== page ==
Subscribe to our free, weekly email newsletter!


Diesel prices hit highest level since April, says Energy Information Administration

By Jeff Berman, Group News Editor
September 05, 2012

Diesel prices moved up 3.8 cents to $4.127 per gallon, according to the Department of Energy’s Energy Information Administration (EIA).

This marks the ninth straight week diesel prices have increased and the third straight week the price per gallon has been above the $4 mark, which had not previously been reached since hitting $4.026 per gallon the week of May 14. This week’s price matches the previous high of $4.127 per gallon from the week of April 16.

Prior to these recent gains, diesel prices sank for 12 straight weeks, falling a cumulative 50 cents during that period. On an annual basis, the price per gallon of diesel is up 25.9 cents.

In its recently updated short-term energy outlook, the EIA is calling for diesel prices to average $3.84 per gallon in 2012 and $3.62 in 2013 (down from previous estimates of $3.90 and $3.87, respectively), with WTI crude oil expected to hit $93.90 per barrel in 2012 and $90.25 in 2013 (down from previous estimates of $96.80 and $97.00, respectively).

Regardless of the fluctuation in diesel prices, shippers are cognizant of the impact diesel prices can have on their bottom line—for better or worse. And they continue to be proactive on that front, too, by taking steps to reduce mileage and transit lengths when possible as well as cut down on empty miles.

What’s more, shippers have repeatedly told LM they are constantly monitoring fuel prices, as they relate to freight rates and the overall costs of doing business.

And shippers continue to take steps to minimize the impact of fluctuating fuel costs. Over the years, they have maintained that this is imperative as higher diesel prices have the potential to hinder growth and increase operating costs, which will, in turn, force them to raise rates and offset the increased prices to consumers.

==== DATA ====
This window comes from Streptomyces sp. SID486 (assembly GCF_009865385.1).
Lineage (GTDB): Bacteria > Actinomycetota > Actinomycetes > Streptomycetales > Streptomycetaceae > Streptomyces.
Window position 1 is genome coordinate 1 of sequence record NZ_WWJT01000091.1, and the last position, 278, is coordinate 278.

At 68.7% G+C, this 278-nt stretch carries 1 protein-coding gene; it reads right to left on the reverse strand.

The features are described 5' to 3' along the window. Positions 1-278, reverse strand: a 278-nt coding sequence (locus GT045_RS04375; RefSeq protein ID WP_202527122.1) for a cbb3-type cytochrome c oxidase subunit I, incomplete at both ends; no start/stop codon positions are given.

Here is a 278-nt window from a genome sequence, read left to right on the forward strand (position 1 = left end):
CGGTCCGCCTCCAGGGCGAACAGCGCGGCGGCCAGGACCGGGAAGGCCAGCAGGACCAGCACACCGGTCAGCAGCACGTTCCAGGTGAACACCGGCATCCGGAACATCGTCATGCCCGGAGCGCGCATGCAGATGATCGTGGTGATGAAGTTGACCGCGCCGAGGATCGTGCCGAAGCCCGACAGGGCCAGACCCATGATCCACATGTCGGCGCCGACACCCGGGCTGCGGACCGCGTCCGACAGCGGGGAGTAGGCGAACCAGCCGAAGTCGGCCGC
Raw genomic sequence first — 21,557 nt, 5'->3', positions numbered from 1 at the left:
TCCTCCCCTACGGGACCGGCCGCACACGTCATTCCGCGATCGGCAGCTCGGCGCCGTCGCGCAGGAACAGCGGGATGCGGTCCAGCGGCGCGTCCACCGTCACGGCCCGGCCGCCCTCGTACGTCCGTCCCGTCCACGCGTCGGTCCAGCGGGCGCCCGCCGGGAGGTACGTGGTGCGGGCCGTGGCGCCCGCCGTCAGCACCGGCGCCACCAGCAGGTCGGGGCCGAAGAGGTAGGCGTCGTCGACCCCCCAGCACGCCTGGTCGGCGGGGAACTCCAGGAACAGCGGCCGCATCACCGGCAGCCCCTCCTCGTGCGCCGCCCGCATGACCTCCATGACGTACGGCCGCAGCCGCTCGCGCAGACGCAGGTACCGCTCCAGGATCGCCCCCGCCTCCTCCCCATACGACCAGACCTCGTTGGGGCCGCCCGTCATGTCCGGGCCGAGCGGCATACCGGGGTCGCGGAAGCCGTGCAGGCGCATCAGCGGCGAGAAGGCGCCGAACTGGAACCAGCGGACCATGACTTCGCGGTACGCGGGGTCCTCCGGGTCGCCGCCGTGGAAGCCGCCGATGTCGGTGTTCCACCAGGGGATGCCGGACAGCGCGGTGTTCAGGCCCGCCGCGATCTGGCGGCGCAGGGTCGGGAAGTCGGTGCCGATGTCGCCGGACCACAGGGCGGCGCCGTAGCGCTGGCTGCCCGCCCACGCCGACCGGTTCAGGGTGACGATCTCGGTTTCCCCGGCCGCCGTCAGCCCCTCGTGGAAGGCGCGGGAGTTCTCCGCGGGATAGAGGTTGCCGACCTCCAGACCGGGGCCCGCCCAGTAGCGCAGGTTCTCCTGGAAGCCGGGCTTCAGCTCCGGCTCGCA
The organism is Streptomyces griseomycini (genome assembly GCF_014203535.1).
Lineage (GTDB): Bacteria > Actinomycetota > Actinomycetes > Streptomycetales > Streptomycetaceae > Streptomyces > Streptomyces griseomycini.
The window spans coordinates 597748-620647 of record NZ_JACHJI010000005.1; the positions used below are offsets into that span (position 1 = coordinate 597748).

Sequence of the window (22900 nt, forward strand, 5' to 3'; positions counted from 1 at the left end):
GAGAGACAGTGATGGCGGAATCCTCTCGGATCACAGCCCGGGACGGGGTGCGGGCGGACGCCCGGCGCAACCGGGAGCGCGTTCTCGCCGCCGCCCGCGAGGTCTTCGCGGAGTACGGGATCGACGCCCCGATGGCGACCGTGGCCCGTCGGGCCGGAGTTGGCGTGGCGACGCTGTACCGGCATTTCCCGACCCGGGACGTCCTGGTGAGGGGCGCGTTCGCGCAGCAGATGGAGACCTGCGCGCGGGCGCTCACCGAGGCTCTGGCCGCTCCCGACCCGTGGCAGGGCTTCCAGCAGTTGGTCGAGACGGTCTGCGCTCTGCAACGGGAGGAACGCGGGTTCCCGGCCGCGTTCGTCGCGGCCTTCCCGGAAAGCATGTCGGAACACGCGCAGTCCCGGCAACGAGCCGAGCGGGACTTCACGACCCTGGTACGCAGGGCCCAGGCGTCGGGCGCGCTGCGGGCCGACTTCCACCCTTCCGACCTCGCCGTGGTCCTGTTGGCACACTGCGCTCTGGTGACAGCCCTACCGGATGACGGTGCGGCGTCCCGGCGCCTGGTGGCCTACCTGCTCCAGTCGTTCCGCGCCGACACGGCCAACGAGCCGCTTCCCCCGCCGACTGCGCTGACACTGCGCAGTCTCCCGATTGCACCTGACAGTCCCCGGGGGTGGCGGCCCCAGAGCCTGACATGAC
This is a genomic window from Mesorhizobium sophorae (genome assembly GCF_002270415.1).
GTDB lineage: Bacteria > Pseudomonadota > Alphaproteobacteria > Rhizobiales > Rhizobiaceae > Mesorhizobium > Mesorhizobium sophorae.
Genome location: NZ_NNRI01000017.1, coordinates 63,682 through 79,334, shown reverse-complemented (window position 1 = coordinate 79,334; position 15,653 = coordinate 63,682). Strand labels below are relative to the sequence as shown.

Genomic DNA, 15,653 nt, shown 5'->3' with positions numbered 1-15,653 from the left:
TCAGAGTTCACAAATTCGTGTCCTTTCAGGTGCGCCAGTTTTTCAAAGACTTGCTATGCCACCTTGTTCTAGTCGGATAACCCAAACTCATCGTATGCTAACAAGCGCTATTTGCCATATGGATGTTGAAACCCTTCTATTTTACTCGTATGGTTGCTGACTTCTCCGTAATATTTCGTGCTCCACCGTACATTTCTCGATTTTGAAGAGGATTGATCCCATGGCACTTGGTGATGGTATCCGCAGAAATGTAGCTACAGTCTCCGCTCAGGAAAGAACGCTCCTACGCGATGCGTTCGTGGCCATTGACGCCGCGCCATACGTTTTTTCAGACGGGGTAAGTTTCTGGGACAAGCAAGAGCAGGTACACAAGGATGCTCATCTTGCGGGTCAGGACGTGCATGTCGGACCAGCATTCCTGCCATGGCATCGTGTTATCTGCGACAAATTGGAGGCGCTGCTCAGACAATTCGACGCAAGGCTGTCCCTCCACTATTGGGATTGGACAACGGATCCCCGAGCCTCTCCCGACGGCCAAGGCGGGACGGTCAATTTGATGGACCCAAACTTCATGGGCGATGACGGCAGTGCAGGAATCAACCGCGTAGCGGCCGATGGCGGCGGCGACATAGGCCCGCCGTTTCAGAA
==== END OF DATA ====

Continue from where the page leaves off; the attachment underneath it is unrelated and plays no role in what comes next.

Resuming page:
Crude oil barrel prices on the New York Mercantile Exchange were $94.42 at press time. The Associated Press reported that signs that manufacturing around the globe is weakening, which suggests a drop in fuel demand, weighed on oil prices.

About the Author

Jeff Berman headshot
Jeff Berman
Group News Editor

Jeff Berman is Group News Editor for Logistics Management, Modern Materials Handling, and Supply Chain Management Review. Jeff works and lives in Cape Elizabeth, Maine, where he covers all aspects of the supply chain, logistics, freight transportation, and materials handling sectors on a daily basis. .(JavaScript must be enabled to view this email address).


Subscribe to Logistics Management magazine

Subscribe today. It's FREE!
Get timely insider information that you can use to better manage your
entire logistics operation.
Start your FREE subscription today!

Recent Entries

During this webcast our panelist offer logistics and supply chain professionals a “reality check” when it comes to our current state of understanding, adoption, and utilization of the technological tools that are available to improve our operations.

The index ISM uses to measure non-manufacturing growth—known as the NMI—was 55.7 in April (a level of 50 or higher indicates growth), which was up 1.2 percent compared to March, with economic activity in the non-manufacturing sector growing for the 75th consecutive month.

Total gross first quarter revenue for XPO was up 404.4 percent annually to $3.5 billion, with net revenue up 510.5 percent to $1.6 billion. While gross and net revenue were up, the company reported a net loss of $23.2 million, or $0.21 per diluted share and an adjusted net loss attributable to common shareholders of $9.3 million or $0.08 per share.

Regardless of capacity, pricing, or the economy, trucking industry regulations are never far from the freight transportation limelight. That is especially evident when it comes to the federally mandated hours-of-service (HOS) regulations. As usual, the current state of HOS remains somewhat fluid. And the reason for that has to do with legislation coming from the Senate Transportation Appropriations legislation that is currently being considered by the Senate.

At last week’s NASSTRAC Conference in Orlando, Fla., LM Group News Editor Jeff Berman caught up with Jack Holmes, president of UPS Freight, the less-than-truckload subsidiary of UPS. On June 30, Holmes will retire from UPS after a 37-year career with Big Brown that saw him rise from the overnight docks in Philadelphia to the executive suite in Richmond, Va.

Article Topics

News · EIA · Diesel Prices · Diesel · All topics

Comments

Post a comment
Commenting is not available in this channel entry.


© Copyright 2016 Peerless Media LLC, a division of EH Publishing, Inc • 111 Speen Street, Ste 200, Framingham, MA 01701 USA